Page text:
Two years ago the six main shelters in the Portland Metropolitan area joined together to create the Animal Shelter Alliance of Portland (ASAP), also included in the coalition are the Feral Cat Coalition and the Portland Veterinary Medical Association (www.portlandvma.org). These organizations take in 90% of the abandoned animals in our area. That translates to almost 40,000 in 2009.
Unfortunately, 12,500 of those animals were euthanized.
It is a terrible number, translating to 6.1 animals euthanized per 1000 people in the greater Portland area. Nationwide that number is 13.8 animals euthanized per 1000 people.
Roughly one third of the animals euthanized in our area are euthanized at Multnomah County Animal Services (MCAS, www.co.multnomah.or.us/dbcs/pets). Before people jump to any conclusions about how horrible MCAS must be, we need to take into account several mitigating circumstances.
First, MCAS takes any and all animals brought to them – period. They do not have waiting lists for people wanting to turn their animals in as most other shelters in our area do.
They also take cats, again without waiting lists or questions – almost 30 cats per day currently. Clackamas County does not take any cats.
MCAS accepts pitbulls and other bully breeds, placing no quota on how many they take in. All you have to do is visit their website to see picture after picture of pitbulls up for adoption. According to the Oregon Humane Society (OHS, www.oregonhumane.org) they adopt out dogs after an average of 9 days – except for pitbulls. For pitbulls, the average stay at OHS is 9 months, so they only accept a handful at a time. MCAS takes all of them.
They also end up with the majority of animals deemed dangerous, who usually end up being euthanized as there is little money in the County budget for rehabilitating dogs who may never be adopted.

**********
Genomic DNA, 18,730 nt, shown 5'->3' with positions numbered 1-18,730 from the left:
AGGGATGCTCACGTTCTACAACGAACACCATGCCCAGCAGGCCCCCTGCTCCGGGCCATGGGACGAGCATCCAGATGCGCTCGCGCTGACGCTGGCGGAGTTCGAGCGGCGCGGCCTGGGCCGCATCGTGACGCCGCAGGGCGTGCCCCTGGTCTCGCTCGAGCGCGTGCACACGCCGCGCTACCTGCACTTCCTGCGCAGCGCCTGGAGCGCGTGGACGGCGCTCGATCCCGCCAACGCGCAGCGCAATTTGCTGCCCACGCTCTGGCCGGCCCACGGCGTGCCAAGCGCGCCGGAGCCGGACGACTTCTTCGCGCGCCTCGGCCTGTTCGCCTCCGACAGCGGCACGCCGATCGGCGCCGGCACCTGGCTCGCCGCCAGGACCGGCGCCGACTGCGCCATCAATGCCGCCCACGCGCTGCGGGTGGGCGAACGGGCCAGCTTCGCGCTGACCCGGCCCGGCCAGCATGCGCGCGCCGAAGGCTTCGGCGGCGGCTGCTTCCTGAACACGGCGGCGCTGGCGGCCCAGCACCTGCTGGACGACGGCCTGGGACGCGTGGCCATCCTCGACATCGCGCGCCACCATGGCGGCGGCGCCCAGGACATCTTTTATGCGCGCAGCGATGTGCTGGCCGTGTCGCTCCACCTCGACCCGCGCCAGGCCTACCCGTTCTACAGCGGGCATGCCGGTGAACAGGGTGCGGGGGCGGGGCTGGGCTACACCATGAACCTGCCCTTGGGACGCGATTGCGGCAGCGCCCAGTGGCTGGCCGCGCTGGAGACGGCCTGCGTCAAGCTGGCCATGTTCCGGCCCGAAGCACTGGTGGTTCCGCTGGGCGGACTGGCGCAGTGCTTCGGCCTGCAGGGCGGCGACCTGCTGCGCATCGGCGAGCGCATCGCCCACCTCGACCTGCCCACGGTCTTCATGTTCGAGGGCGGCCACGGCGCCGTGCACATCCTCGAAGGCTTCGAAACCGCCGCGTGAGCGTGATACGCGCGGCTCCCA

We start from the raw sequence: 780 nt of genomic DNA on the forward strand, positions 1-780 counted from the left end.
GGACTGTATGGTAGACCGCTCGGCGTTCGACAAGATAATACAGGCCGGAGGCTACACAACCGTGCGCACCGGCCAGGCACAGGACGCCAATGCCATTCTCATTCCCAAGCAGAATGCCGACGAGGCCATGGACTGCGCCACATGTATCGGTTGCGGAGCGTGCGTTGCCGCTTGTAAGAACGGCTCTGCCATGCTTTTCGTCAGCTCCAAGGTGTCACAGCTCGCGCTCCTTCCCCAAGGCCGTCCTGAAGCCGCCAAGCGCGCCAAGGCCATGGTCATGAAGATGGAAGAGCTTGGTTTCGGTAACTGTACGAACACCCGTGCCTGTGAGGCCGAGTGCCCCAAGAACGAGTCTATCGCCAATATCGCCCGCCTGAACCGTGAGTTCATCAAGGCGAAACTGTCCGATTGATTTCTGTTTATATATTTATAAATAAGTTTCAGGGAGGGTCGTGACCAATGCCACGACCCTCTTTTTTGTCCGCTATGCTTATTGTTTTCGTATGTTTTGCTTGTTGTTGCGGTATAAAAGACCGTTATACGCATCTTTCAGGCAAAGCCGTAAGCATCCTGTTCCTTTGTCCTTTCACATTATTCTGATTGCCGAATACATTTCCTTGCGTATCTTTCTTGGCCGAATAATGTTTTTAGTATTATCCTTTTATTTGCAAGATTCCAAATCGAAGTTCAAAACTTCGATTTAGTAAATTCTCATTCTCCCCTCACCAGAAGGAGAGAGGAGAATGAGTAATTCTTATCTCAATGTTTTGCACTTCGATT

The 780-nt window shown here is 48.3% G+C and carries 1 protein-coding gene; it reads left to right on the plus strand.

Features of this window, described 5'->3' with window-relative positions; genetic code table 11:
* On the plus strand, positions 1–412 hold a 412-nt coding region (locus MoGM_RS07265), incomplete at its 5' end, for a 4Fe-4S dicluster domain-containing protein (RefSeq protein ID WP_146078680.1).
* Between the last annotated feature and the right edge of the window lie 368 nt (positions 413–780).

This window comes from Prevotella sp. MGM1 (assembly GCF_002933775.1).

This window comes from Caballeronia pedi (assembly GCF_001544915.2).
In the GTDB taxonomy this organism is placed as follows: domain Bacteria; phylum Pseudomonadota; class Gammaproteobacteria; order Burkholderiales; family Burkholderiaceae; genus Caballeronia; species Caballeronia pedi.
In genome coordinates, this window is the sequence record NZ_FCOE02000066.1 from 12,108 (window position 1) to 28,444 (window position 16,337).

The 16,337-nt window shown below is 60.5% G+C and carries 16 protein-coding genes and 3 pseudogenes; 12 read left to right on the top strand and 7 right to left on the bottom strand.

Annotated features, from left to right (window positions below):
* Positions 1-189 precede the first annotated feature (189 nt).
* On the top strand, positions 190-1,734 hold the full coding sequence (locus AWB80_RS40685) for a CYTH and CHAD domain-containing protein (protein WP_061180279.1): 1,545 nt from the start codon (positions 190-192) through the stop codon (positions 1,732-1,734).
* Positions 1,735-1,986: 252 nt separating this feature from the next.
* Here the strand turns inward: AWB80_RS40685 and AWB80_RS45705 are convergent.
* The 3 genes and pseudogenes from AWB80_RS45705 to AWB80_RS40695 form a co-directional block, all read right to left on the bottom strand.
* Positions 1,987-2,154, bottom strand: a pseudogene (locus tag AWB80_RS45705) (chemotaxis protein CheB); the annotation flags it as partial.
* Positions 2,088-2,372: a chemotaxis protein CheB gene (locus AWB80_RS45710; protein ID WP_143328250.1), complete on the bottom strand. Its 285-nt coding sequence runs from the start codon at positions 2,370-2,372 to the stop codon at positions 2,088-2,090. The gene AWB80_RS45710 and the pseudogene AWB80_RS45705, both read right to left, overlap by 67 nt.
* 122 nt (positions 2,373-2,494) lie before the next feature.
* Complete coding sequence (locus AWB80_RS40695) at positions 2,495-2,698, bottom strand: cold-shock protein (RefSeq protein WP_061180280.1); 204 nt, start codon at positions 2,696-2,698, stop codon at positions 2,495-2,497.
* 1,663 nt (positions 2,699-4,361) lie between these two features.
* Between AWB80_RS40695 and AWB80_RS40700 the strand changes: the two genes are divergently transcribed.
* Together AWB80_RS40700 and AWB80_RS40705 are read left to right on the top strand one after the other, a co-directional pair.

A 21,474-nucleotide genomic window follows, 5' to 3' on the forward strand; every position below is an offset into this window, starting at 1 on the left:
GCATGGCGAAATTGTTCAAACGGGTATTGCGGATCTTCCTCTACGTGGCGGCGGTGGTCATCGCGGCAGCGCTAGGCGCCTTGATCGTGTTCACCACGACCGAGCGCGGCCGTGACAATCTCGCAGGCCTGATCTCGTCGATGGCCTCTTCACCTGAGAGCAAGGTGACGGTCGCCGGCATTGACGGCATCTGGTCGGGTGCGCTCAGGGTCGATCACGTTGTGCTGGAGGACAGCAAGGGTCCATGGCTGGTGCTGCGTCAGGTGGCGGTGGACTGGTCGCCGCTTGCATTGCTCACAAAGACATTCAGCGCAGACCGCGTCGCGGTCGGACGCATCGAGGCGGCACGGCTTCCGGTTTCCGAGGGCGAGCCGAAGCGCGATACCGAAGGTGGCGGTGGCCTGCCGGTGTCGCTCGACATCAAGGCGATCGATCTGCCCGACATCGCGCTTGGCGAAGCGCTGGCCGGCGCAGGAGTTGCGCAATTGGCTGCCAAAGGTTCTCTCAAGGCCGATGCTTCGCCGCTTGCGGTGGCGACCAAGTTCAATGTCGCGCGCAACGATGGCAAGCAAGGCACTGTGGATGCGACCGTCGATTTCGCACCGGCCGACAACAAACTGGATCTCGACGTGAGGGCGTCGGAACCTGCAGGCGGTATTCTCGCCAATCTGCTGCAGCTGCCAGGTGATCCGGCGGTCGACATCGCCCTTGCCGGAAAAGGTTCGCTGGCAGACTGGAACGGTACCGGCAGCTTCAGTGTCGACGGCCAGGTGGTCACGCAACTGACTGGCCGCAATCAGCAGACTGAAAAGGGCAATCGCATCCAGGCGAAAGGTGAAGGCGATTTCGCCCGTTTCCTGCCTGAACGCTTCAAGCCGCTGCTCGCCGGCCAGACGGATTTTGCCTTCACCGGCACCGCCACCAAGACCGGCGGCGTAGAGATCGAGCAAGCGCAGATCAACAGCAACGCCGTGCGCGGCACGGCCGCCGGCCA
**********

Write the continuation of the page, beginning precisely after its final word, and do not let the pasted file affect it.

Instead of blaming an organization who has to pick up the mess that irresponsible people make, we should be looking at. All one has to do is cruise on page of the Portland Craigslist Pet area to see the number of people “getting rid of” unwanted pets. And you also see ad after ad for pitbull puppies or young pitbulls. Why anyone would consider breeding any pet, but especially pitbulls when the shelters are full of them, boggles the mind.
How we go about addressing the number of “accidental” litters and litters born to backyard breeders and pet flippers needs to change from what has been in place for the last 50 year. Maybe we need to be more direct and forceful about people who choose not to alter their pets. Currently, unaltered animals only cost a few dollars more to license then the altered animals. Why not charge substantially more for unaltered pets – not just $3 or $4, but $300 or $400 more than those animals that are altered? And let’s fine those people who have “accidental” litters, and charge for a license to breed. Only those who have exceptional dogs and who are true breeders bettering their chosen breed will be interested in paying the additional fees to breed.
12,500 animals died in Portland area shelters. 40,000 animals ended up in shelters. All of us should be seeking to lower these numbers each year. What are your ideas for cutting back on the stray animal population?